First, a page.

Music, Buy it don’t steal it

Sam Rosenthal Although I agree with most of what Michael says — and I’m always telling my fans to BUY MUSIC, rather than STEAL IT — I will disagree by saying there still is money to be earned in the music industry. Legal digital income increases every year for my label; it actually evens out with the loss of money from physical sales. “Staying the same is the new getting ahead” — that’s my slogan.

Mike Blaty replies“LOL… I like your motto Sam and it is too true. It happens that I also agree with the fact that there is still money to be earned in music. It’s just much harder to achieve under the current set of non-rules. Perhaps my point was made too ardently and too pessimistically. I still have hope that the music industry will somehow right itself.

Though I think it’s in our nature to choose the free option rather than the one that costs money when given the choice, I have hope there will be a way to keep artists doing what fires their souls. I speak more from the frustration of my own ignorance as to how it is currently done, than from a blanket rebuke of that which I clearly do not understand.

As a recording engineer, I started about the same time as you, Sam. Some of the most rewarding moments of my life were spent in that chair helping to create music. It’s a calling that defies all efforts of self preservation by denial. Now that I’ve taken jobs in other areas of the industry, I scratch at my missing studio like the phantom itch of a missing limb. I used to glibbly say that even if people didn’t pay me to record, I would do it anyway… but it turns out we all have to make a living sometime. It makes me happy to know that some still cut a path down this overgrown, but worthy trail.”

Music industry, history and today

Mike B: Peter is right that there were some fantastic major labels during the album oriented rock and adult contemporary period (ie Geffen, A&M and GRP). Unfortunately those labels were either bought out or crushed by numbers-driven, multinational corporations during the 1980’s. I would still argue that the landscapewas better when the filter and promotion of major labels was relevant. That’s the current issue. Some of these major and independant labels still exist, but they are largely irrelevant. In todays market, record labels are much less of a success vehicle, yet they still take their traditional pound of flesh from the recording artist. I make no contention about their desirablility one way of the other, but they can do much less, and they provide much less than they did in the past and still require the same percentages. It has also been many years since those labels did tour support. On those lines, Don Henley wrote an article in 2004 called “Killing the Music” and it is a good read for those who have wittnessed the changes.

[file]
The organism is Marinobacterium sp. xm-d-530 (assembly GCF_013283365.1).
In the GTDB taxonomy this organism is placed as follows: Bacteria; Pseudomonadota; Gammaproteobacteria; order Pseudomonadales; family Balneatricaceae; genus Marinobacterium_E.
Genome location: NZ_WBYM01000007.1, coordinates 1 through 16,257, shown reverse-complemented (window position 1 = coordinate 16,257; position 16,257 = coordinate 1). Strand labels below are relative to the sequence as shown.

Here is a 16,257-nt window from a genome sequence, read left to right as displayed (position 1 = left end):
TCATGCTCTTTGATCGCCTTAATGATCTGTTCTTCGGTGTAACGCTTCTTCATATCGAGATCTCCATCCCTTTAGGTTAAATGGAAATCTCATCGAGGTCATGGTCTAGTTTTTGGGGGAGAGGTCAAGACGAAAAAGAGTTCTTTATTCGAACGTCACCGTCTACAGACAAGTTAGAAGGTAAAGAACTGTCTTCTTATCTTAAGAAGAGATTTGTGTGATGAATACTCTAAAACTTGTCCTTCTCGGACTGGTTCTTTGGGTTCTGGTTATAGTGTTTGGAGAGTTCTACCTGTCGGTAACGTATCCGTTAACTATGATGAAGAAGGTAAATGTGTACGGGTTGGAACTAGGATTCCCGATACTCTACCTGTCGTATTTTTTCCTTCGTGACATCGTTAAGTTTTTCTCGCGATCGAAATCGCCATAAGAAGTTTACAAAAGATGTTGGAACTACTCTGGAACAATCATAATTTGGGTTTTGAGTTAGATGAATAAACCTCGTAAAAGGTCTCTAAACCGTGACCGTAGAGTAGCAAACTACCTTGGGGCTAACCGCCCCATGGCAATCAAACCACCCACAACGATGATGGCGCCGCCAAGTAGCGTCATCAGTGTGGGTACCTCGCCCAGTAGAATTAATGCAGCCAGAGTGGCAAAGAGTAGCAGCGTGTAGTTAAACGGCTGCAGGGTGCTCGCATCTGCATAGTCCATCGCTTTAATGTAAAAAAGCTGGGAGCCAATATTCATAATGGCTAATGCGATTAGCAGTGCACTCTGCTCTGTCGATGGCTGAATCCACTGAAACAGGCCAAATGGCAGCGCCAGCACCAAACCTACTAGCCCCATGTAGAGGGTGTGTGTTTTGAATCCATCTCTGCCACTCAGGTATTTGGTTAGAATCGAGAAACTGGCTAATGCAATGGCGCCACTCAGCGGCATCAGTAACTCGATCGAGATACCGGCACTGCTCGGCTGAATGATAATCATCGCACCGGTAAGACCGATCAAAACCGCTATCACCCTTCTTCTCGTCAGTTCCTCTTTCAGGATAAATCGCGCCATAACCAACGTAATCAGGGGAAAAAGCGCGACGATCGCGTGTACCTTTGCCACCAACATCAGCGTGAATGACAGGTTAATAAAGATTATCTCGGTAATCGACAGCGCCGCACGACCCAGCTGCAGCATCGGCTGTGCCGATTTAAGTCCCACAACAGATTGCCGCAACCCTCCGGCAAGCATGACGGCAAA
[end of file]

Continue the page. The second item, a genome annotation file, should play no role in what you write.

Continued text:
Music offline to online: recent history, the industry, changes, musicians paralyzed by theft online

This was a Facebook entry by a recording engineer/friend. Here’s a view from the helm…A recent history of what has happened. I think it’s worth reading and pondering. As to fixing…that’s left to us.

I honestly sit paralyzed with no idea of how to proceed through the current music industry. I have no clue of how people find new music they enjoy.

In 1996 I received a lecture as to what a revolution the internet would be for the music business. Instead it systematically destroyed the part that was working along with the corporate parts that weren’t.

Most often I’m frustrated and confounded that not only do people have free access to downloading art that took a great deal of time, effort and money to create, but that there is no longer guilt associated with taking it.

Combine that with the fact that we now have no filter between milliions of postings from Bobby’s first “Twinkle Twinkle” to the latest release from your favorite band, and nobody knows where to find new good music.

In five years we went from the austere interpretations of corporate record labels and focus group driven radio to media overload and internet chaos.

Check your favorite category on CD baby, then realize that you would have to listen to 5 seconds of each song everyday for the rest of your life without a break and you would still not sift through enough material to find that which touches your heart.

This is, in my opinion, NO improvement.